Biochim Biophys Acta Mol Cell Res 2018 11 10;1865(11 Pt B):1846-1856. Epub 2018 Aug 10.
Center for Tropical and Emerging Global Diseases, University of Georgia, Athens, GA 30602, USA; Department of Cellular Biology, University of Georgia, Athens, GA 30602, USA. Electronic address:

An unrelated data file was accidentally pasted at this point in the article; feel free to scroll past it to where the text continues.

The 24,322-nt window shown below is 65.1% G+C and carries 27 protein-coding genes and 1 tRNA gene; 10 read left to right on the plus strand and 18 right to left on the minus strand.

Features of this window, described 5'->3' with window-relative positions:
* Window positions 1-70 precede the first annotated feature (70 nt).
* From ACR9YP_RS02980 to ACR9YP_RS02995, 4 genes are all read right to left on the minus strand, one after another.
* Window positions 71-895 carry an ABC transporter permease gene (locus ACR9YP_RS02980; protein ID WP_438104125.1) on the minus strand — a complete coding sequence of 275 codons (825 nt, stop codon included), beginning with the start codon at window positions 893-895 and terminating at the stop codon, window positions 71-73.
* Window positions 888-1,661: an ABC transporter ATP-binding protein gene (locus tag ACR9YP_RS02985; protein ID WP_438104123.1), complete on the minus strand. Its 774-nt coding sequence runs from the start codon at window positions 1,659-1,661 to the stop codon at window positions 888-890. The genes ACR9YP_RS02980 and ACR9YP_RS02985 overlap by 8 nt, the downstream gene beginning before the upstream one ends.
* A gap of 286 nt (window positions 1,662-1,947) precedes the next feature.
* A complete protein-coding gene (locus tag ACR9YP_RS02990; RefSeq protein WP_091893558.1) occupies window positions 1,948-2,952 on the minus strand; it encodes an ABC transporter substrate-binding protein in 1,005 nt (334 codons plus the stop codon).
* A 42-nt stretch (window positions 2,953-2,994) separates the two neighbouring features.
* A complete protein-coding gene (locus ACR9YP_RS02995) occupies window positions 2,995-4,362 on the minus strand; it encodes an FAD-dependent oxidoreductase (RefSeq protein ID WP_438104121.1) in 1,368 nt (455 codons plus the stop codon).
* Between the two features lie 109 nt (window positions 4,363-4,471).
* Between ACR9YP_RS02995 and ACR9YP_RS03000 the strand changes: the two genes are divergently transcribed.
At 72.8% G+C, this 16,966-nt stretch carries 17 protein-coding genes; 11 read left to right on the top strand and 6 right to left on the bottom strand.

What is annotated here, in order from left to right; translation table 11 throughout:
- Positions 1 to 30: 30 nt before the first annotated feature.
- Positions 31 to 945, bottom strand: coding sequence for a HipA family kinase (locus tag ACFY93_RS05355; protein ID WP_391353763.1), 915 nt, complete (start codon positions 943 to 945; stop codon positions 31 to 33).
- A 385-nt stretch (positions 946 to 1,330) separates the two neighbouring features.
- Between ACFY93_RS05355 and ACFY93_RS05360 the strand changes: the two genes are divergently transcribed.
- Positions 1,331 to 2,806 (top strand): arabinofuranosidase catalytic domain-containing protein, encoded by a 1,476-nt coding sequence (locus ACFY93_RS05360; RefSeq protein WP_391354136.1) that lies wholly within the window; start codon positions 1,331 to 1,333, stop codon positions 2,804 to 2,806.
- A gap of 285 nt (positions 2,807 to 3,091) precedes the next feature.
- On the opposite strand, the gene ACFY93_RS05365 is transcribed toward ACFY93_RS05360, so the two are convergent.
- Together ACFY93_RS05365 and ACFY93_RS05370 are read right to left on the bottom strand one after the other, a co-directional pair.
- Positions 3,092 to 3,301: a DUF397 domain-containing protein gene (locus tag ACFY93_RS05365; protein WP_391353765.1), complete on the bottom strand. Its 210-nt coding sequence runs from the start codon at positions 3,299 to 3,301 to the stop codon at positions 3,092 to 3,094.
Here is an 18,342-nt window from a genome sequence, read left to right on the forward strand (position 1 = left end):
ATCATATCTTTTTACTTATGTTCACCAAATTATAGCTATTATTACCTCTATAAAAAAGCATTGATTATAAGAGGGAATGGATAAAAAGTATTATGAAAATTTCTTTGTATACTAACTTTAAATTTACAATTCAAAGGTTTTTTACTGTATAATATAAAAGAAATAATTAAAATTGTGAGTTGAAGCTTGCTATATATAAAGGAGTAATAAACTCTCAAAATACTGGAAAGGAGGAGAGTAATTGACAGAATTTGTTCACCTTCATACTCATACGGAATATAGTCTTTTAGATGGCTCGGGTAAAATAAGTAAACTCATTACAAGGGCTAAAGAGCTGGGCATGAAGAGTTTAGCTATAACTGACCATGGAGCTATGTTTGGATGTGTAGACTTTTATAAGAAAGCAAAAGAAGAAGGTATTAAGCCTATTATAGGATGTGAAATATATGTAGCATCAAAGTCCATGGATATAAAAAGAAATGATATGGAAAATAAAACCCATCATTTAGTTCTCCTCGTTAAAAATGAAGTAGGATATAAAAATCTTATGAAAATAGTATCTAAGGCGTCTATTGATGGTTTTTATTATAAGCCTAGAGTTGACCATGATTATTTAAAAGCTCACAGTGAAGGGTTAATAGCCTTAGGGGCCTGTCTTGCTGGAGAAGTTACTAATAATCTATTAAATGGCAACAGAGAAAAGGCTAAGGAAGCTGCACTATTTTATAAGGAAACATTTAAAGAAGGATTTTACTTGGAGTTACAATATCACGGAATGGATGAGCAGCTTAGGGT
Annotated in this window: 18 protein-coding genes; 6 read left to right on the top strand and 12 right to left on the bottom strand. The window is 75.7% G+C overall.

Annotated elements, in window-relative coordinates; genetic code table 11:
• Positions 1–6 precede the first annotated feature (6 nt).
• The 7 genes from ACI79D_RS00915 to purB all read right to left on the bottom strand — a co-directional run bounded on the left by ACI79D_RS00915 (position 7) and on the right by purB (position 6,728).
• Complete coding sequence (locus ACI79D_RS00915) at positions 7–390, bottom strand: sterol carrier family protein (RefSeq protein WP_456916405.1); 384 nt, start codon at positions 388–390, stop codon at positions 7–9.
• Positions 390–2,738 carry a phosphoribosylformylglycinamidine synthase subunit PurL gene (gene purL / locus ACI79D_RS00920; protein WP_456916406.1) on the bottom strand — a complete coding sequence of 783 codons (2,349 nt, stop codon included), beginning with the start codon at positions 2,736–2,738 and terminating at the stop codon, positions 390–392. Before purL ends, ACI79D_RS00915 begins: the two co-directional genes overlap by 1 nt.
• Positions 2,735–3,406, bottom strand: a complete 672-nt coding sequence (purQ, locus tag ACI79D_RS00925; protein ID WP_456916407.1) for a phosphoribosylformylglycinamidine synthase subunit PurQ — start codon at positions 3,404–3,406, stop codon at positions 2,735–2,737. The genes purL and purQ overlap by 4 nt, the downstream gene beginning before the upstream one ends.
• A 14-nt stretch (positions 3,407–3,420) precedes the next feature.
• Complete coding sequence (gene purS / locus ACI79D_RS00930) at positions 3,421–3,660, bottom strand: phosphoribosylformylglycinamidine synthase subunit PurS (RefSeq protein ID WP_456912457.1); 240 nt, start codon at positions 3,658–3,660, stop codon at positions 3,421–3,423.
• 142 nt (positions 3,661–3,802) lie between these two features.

Toxoplasma gondii has a complex life cycle involving different hosts and is dependent on fast responses, as the parasite reacts to changing environmental conditions. T. gondii causes disease by lysing the host cells that it infects and it does this by reiterating its lytic cycle, which consists of host cell invasion, replication inside the host cell, and egress causing host cell lysis. Calcium ion (Ca) signaling triggers activation of molecules involved in the stimulation and enhancement of each step of the parasite lytic cycle. Ca signaling is essential for the cellular and developmental changes that support T. gondii parasitism. The characterization of the molecular players and pathways directly activated by Ca signaling in Toxoplasma is sketchy and incomplete. The evolutionary distance between Toxoplasma and other eukaryotic model systems makes the comparison sometimes not informative. The advent of new genomic information and new genetic tools applicable for studying Toxoplasma biology is rapidly changing this scenario. The Toxoplasma genome reveals the presence of many genes potentially involved in Ca signaling, even though the role of most of them is not known. The use of Genetically Encoded Calcium Indicators (GECIs) has allowed studies on the role of novel calcium-related proteins on egress, an essential step for the virulence and dissemination of Toxoplasma. In addition, the discovery of new Ca players is generating novel targets for drugs, vaccines, and diagnostic tools and a better understanding of the biology of these parasites.